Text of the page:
This is one of the reasons why I prefer to install appliances myself. I take the time to read (and follow) the instructions, so I know it is installed correctly.

Most installers I've seen are in a hurry to get it done and get to the next job.

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#165428 - 06/27/07 01:46 PM Re: Range Violations [Re: BrianP]
brianl703 Offline
Member

Registered: 05/16/05
Posts: 165
Loc: Manassas, VA
I once purchased a used stove, it had been connected to a 4-wire plug and the bonding jumper *was* missing as would be expected.

Sears wanted $60 for a replacement bonding jumper.

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#165429 - 06/27/07 02:48 PM Re: Range Violations [Re: brianl703]
EV607797 Offline
Member

Registered: 10/25/06
Posts: 756
Loc: Fredericksburg, VA, USA
Paul:

I think a big part of the problem is that three-wire range and dryer wiring were the standard for many many years. There was absolutely no thought process required to connect them since the cable was flat (parallel conductors). You almost had to go out of your way to miswire them. Trust me, I've installed hundreds of them with one eye open after a hard weekend.

Most handymen and DIY's don't understand the difference between a bond, a ground and a neutral. They consider them to be one in the same.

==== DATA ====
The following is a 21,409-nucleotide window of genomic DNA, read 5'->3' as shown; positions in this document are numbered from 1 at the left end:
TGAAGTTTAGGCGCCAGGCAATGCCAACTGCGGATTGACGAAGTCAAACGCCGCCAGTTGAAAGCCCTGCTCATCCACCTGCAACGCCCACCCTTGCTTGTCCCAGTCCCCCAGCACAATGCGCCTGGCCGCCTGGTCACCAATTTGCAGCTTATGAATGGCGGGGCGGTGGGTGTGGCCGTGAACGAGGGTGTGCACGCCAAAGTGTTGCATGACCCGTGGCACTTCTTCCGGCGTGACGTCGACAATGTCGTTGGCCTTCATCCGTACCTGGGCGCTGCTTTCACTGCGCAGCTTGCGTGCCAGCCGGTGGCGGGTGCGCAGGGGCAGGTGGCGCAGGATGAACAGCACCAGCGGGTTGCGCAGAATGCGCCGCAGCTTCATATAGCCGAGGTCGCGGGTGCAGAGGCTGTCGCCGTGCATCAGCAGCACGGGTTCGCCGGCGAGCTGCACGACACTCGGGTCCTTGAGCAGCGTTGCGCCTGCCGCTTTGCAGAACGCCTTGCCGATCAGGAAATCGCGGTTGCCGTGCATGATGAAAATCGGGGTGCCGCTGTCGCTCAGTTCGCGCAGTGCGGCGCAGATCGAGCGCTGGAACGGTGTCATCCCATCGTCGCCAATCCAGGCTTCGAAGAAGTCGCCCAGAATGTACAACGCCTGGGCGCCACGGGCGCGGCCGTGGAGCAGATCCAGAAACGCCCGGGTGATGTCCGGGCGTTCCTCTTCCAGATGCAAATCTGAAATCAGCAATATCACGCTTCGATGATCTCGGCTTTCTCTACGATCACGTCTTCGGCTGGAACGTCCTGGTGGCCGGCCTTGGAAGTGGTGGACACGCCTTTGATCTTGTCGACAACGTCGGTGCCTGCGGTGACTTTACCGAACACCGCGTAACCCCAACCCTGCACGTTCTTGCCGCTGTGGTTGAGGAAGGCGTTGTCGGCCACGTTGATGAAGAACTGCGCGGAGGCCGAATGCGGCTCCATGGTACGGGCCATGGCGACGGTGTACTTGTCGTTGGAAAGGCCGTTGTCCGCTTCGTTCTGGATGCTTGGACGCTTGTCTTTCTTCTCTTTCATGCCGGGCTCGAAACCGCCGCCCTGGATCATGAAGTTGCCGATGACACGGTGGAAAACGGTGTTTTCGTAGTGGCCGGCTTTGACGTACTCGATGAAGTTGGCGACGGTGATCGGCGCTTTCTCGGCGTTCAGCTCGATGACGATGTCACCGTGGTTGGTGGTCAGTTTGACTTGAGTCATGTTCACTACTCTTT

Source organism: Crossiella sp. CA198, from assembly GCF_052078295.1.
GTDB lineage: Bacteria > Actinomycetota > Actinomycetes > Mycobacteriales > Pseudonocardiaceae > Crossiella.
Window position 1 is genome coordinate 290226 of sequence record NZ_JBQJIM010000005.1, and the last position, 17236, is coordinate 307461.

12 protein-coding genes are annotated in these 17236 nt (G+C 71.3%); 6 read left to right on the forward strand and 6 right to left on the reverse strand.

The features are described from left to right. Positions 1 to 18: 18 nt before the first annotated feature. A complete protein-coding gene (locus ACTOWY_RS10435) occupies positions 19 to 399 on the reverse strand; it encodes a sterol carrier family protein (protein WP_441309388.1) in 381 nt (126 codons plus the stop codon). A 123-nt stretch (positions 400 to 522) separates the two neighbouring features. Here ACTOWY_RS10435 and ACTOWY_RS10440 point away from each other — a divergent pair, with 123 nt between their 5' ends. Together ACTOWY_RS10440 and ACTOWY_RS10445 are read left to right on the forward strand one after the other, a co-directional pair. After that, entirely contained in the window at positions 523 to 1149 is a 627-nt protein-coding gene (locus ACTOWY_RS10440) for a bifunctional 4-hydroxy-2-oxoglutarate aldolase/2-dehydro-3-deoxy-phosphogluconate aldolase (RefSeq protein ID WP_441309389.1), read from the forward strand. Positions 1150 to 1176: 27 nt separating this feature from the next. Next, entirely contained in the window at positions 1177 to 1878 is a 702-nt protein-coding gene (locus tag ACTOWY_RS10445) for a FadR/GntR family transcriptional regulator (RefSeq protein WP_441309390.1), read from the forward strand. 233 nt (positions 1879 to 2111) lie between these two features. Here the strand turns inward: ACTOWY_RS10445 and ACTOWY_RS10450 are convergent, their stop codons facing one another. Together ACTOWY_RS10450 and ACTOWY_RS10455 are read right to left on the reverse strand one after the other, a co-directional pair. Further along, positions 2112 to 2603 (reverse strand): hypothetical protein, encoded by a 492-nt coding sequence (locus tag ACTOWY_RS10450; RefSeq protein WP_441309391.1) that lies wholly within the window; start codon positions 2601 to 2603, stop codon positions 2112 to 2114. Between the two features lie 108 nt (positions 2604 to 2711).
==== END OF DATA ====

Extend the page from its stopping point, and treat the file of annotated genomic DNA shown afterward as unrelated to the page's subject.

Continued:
Brian:

That's about the time I would have gotten a one-foot piece of THHN and two Sta-Kon terminals!
_________________________
---Ed---

"But the guy at Home Depot said it would work."

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#165430 - 06/27/07 02:49 PM Re: Range Violations [Re: brianl703]
Retired_Helper Offline
Member

Registered: 03/13/07
Posts: 167
Loc: Maine
\:o Question answered while I was posting.


Edited by Retired_Helper (06/27/07 02:51 PM)
Edit Reason: Emily Latella: "Never mind!"

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#165462 - 06/28/07 07:46 AM Re: Range Violations [Re: brianl703]
pauluk Offline
Member

Registered: 08/11/01
Posts: 7693
Loc: Norfolk, England
 Originally Posted By: brianl703
Sears wanted $60 for a replacement bonding jumper.


\:o

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#165491 - 06/28/07 05:01 PM Re: Range Violations [Re: pauluk]
NORCAL Offline
Member

Registered: 09/25/02
Posts: 807
 Originally Posted By: pauluk
 Originally Posted By: brianl703
Sears wanted $60 for a replacement bonding jumper.


\:o

And folks wonder why I have little use for Sears.

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#165963 - 07/08/07 09:19 PM Re: Range Violations [Re: EV607797]
brianl703 Offline
Member

Registered: 05/16/05
Posts: 165
Loc: Manassas, VA
 Originally Posted By: EV607797

That's about the time I would have gotten a one-foot piece of THHN and two Sta-Kon terminals!


I decided to cut the ground wire off the now-useless 4-wire cord the range came with, which gave me a jumper wire with a ring terminal on one end. All I needed was a ring terminal for the other end..I ended up using, not a sta-kon terminal, but a terminal with a set-screw for the 8 gauge wire. A "copper mechanical lug". It consists of a metal block which has a place for the set screw which is attached to about a 3/8" wide, 1/8" thick metal strap with a hole on the end of it. I put that on the other end of the wire and connected the neutral and ground terminals together with it. I think the copper mechanical lug is probably way, way overkill for the application but it was a lot cheaper than $60 ;\)